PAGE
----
SPYRUS is the only company under the DAR Program that offers one-stop-shopping of “Defense-in-Depth” security product combinations to meet a variety of customer data security requirements. The SPYRUS Talisman/DS suite of products provides the most flexible and high strength security protection for mobile data, making it the logical choice for any Government or commercial organization that values its sensitive data.

About SPYRUS, Inc.

SPYRUS, Inc., a Microsoft Gold Certified Partner, has pioneered portable security products and solutions for the information security market since its inception in 1992. Our primary product lines of LYNKS Hardware Security Modules, Rosetta smart cards and USB security devices, Hydra Privacy Card® Series II encryption and mass storage, Talisman/DS® Data Security Suite, and identity management products (Signal Identity Manager™ and SPYRUS PKI) meet customer needs for high-assurance security. Our mission is to set the standard for the new era of multinational information sharing and long-term data protection. SPYRUS, Inc. is headquartered in San Jose, CA. See for further information.

Okay, so let’s say I use this USB key to encrypt my laptop drive. Usually, I throw my USB keys into the same bag that holds my laptop so that they don’t set off alarms at airports. If the key is in the bag with the protected system, isn’t it vulnerable to misuse by the same dork who steals my system in the first place?

If anyone from SPYRUS (is that SPYs-R-Us???) reads this, please assuage my concerns.

{ 7 comments… read them below or add one }

TomTreadway July 5, 2007 at 2:42 pm

I believe with WinMagic the user can optionaly be prompted for a pre-boot password. This is possible in the pre-boot environment because to perform true “full disk” encryption with software the boot loader on disk has to be replaced with an encryption aware loader that can decrypt the original boot sectors, etc., until the real Windows encryption software is loaded. This boot loader can also prompt for a password. Seagate does it this way with their Momentus drives.

So I guess the next question is, “What’s the point of the USB stick?” Isn’t a strong password good enough to create an AES key? The stick could save a copy of the AES key which is simply wrapped by a hashed version of the passphrase. But if that’s the case, I don’t understand the comments about the asymmetric RSA keys. What are they used for? I suspect they’re only needed for the non-passphrase boot, which as you point out is insecure if you keep the USB stick in the same bag as the laptop.


Administrator July 5, 2007 at 2:59 pm

If you are correct about Seagate, I am not sure that I understand how they will be tempting array manufacturers to do native encryption. I suspect that is their next target after laptops.

As for the other technology, I have personally invited SPYRUS to respond to my questions and the other questions posted here. Let’s see what happens.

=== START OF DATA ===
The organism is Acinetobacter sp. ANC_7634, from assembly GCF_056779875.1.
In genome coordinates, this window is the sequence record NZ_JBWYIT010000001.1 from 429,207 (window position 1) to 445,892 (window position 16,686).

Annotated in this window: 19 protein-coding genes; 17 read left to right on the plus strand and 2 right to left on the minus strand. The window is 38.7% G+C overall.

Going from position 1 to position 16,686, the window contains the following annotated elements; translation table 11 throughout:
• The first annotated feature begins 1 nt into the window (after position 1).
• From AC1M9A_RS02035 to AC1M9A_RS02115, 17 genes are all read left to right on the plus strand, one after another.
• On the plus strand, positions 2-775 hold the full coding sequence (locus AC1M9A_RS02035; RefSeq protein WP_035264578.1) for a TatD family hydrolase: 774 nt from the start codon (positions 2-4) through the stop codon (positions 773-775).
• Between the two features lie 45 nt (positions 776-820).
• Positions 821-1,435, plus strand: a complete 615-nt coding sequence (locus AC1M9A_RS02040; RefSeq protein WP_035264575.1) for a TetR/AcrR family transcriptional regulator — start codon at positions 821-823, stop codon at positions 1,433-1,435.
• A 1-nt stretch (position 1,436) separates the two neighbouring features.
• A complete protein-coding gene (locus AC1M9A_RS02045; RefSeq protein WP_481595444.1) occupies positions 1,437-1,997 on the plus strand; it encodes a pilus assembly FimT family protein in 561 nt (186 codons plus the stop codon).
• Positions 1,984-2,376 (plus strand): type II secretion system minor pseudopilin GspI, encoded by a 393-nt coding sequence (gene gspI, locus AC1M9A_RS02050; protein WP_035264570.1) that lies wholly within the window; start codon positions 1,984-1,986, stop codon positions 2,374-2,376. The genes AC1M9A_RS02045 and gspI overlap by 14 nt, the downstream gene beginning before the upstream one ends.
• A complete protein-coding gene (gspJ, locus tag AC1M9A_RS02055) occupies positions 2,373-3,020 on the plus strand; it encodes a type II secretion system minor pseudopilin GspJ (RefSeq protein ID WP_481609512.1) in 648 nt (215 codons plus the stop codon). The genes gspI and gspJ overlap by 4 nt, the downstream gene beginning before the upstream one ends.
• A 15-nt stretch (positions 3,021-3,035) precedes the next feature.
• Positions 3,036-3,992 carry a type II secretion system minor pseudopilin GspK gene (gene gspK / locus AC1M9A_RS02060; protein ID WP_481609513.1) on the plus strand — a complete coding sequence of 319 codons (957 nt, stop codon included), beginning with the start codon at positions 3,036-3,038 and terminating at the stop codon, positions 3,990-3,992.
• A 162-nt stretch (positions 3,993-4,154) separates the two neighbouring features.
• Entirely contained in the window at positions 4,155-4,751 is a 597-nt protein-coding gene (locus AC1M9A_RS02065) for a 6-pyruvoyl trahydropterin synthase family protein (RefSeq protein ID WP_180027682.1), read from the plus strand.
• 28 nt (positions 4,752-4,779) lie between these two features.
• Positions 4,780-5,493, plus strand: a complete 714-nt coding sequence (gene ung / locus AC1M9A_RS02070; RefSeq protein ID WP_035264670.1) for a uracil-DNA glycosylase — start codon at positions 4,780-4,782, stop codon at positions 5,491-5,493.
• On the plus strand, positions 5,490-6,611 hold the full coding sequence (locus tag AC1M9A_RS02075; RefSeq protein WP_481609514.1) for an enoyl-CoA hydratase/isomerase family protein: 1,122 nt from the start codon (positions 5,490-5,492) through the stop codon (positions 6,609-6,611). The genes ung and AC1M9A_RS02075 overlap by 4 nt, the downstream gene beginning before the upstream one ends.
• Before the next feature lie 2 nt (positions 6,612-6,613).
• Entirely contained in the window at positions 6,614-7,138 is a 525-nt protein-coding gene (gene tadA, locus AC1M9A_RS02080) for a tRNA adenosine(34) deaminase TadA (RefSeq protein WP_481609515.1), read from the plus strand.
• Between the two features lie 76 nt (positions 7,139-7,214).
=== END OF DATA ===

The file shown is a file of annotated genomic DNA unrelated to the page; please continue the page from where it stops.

TomTreadway July 5, 2007 at 3:22 pm

Yes, this boot code approach is unwieldy for array controllers. Luckily it’s optional. We would do the key management using controller firmware – bridging the gap between the motherboard TPM and the drives hidden behind the logical array.

justauser July 6, 2007 at 9:12 am

Generally the fobs are used as part of a two factor authentication, so you would need a PIN in addition to the information on the usb key. Presumably if someone only has your usb key, they still won’t gain access.

That does raise the question of why not use a strong pass phrase instead of the USB schtick? Generally, since you need both the USB and the PIN, it makes it more difficult for someone to gain access. They would have to both shoulder surf you and grab your USB stick. It’s just more difficult.

As for native drive encryption, that has a few interesting deployment vectors, one of which is enhanced secure erase – the ability to very quickly shred the drive by destroying the keys. That makes it very difficult for even a determined laboratory attack to recover the data.

I’m not in any way associated with the company in question, and have no idea if they use two factor authentication, so take the info for what it’s worth.

Administrator July 6, 2007 at 10:03 am

Thanks for the input, justauser. I was only asking the question because of the information supplied on the press release. I think it was an valid question to ask.

Robert Jueneman July 6, 2007 at 4:35 pm

I’m glad that you asked.

The first question concerns the use of the SPYRUS Rosetta token for pre-boot authentication with the WinMagic SecureDoc full disk encryption product.

Although SecureDoc can use a number of different authentication schemes, the most secure approach uses two–factor authentication with a very high-strength elliptic curve cryptography (ECC) P-384 public key to encrypt the AES-256 key used for the disk encryption. This wrapped key can be stored on the disk, or stored on the token, but in either case, it can only be decrypted by using the ECC private key on the token.